"I'm going to try to bring the same creativity and innovation that I brought to the mayor's job now to the U.S. Senate," Booker, 44, said at a news conference.
Later, speaking to reporters from regional media, he detailed some of his ideas. Booker cited a Newark police program that helps seize illegally owned guns by giving anonymous tipsters codes to claim $1,000 rewards from ATMs - if their information pans out - free tax centers to help poor residents claim income tax credits, and programs to help small businesses get access to capital.
"Why don't we have them in Camden?" he asked of the gun program. "Why don't we have one in Irvington? Why don't we have one in Paterson and Passaic?"
Booker, hoarse from the day's events, said he would crisscross the state to spread his vision beyond Newark.
"A lot of what people are going to see in my first six months is me going to places where they haven't had those kind of partnerships with an official that could help convene people, bring them together to get things done," Booker said in his new office - the walls almost entirely bare, desks empty, and carpets freshly cleaned.
Booker, above all, stressed economic concerns.
"Everybody I talk to, from Cumberland County to Bergen County, people are talking about economic issues," he said, citing foreclosures, New Jersey's "too high" unemployment rate, and poverty.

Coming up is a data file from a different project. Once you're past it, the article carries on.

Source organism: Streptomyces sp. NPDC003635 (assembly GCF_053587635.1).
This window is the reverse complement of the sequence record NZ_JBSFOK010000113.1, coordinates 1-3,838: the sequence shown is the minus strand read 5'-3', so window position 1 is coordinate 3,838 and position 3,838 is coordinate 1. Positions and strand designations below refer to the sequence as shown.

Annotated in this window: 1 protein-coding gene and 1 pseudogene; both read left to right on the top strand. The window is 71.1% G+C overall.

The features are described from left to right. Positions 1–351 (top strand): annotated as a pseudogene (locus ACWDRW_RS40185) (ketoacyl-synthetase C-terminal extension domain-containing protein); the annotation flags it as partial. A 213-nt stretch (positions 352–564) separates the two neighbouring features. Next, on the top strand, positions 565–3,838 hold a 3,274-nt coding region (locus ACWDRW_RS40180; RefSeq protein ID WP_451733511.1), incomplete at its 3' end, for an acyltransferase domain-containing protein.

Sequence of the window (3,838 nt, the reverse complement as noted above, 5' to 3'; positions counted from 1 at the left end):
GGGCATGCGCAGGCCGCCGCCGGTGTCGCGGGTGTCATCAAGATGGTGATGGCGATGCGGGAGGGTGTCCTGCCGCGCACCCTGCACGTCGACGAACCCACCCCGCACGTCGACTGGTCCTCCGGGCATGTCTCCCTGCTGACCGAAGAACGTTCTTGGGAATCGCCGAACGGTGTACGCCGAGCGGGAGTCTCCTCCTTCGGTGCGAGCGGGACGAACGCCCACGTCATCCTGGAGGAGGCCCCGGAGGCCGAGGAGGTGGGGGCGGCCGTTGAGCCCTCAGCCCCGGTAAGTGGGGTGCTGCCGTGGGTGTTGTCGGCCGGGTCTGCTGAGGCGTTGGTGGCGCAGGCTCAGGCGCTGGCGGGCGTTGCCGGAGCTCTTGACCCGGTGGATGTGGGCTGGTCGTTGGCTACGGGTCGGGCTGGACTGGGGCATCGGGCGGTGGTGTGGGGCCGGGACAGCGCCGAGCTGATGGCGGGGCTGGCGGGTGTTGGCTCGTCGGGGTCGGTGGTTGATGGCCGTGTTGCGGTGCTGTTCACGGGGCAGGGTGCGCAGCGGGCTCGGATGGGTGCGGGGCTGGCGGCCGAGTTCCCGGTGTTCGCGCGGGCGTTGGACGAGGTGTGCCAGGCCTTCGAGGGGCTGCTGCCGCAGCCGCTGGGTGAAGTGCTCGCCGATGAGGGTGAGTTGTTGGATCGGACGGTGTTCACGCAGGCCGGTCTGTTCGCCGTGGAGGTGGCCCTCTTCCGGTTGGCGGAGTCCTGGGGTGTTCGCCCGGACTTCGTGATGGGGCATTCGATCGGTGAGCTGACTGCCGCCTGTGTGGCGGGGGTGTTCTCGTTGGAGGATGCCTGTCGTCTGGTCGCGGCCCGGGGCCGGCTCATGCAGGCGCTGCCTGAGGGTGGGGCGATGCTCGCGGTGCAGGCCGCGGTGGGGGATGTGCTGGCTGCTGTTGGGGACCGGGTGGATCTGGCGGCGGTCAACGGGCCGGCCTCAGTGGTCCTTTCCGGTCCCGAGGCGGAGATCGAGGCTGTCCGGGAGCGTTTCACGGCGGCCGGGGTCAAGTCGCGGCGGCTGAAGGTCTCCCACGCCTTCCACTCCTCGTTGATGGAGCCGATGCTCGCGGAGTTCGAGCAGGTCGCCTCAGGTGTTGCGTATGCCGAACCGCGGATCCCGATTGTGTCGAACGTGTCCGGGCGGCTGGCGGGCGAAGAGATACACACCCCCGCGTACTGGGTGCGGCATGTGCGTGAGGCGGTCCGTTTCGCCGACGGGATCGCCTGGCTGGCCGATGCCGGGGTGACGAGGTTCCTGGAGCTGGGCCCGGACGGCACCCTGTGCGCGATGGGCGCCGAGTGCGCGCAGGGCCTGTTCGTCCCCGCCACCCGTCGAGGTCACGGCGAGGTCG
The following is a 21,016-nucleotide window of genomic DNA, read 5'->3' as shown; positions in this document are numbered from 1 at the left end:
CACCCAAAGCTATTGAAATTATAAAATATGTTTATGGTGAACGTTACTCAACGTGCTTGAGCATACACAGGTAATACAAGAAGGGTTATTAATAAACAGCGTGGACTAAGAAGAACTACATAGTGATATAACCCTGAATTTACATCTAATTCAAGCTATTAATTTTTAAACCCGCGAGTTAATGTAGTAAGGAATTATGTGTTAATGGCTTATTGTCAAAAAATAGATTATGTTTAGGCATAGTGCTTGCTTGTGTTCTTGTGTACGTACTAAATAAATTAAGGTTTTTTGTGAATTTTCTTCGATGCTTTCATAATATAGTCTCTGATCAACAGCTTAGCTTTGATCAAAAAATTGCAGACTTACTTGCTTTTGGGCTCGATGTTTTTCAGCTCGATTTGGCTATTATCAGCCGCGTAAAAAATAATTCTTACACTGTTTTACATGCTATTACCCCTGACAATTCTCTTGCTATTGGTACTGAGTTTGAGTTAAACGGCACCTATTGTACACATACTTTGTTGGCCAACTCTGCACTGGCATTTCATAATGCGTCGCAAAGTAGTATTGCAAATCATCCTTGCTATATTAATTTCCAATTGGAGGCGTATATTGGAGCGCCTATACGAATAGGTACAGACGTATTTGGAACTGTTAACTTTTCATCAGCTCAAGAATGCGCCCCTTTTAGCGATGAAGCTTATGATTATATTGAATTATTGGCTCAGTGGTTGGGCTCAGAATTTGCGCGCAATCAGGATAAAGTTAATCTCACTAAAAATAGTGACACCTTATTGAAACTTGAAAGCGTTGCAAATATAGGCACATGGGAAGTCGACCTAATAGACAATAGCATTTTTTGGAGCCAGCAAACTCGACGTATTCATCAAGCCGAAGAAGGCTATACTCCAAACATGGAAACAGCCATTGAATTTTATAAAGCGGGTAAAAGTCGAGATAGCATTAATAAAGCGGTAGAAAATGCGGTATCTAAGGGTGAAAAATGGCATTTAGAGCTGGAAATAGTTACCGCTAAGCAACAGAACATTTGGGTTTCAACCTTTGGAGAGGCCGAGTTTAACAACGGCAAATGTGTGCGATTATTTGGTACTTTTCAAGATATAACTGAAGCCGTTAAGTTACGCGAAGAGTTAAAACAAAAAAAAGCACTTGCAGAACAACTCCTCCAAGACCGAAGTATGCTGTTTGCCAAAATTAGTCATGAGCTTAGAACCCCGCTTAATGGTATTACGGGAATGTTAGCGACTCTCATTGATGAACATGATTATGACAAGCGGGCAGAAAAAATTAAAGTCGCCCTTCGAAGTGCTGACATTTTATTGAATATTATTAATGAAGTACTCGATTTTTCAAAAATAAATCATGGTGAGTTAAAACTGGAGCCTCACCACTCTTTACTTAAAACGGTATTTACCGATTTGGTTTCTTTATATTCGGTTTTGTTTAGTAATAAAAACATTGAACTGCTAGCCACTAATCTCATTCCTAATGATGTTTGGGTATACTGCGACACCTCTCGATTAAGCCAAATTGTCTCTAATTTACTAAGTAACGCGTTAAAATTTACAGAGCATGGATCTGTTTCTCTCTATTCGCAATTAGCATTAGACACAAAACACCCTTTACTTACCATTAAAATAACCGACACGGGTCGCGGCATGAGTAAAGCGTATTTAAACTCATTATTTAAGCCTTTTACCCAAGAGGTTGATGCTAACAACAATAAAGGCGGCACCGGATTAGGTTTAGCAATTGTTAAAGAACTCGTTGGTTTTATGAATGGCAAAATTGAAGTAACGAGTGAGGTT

Long touted as a rising political star, Booker formally stepped into the national debate in a ceremony steeped in symbolism.
Among those who watched were U.S. Rep. John Lewis (D., Ga.), a civil rights icon, and Bonnie Englebardt Lautenberg, widow of Sen. Frank R. Lautenberg, whose death created the vacancy that led to Booker's election Oct. 16.
Booker is only the fourth black senator to be popularly elected, and the first since Obama won a seat in 2004. Others have been appointed.
Booker and his mother met with Lewis in the morning. The new senator said his eyes welled.
"It really is humbling that in the span of one generation, we as a nation have made so much progress," Booker said.
Lewis and Sen. Tim Scott (R., S.C.), the only other African American now in the Senate, attended Booker's swearing-in.
"I stand on the shoulders of giants," Booker said, referring to Lewis and other civil rights pioneers. "To have him standing there as I became one of the handful of African Americans ever to swear that oath in that chamber was something that I will never forget."
With Sen. Robert Menendez (D., N.J.) also representing New Jersey, the state is now the first to be represented by a black and a Latino senator.
Booker's mother, Carolyn, called the day "a special, special moment" and said, "I'll have my chest poked out for a long time."
"I always told my children they could be and do anything they wanted to do, that that was the beauty of America. To have dreams and be able to realize your dreams," she said. "It is just wonderful to see him realize his dreams."
She added that Booker's father, Cary, "is looking down and is equally as proud." Cary Booker died Oct. 10, six days before New Jersey's special Senate election.
Bonnie Lautenberg's front-row presence at the swearing-in - she was just seats from Booker's mother - was a surprise. Her husband had chafed at Booker's ambition, and the Lautenberg family sharply criticized Booker and endorsed a rival during the summer's Democratic primary.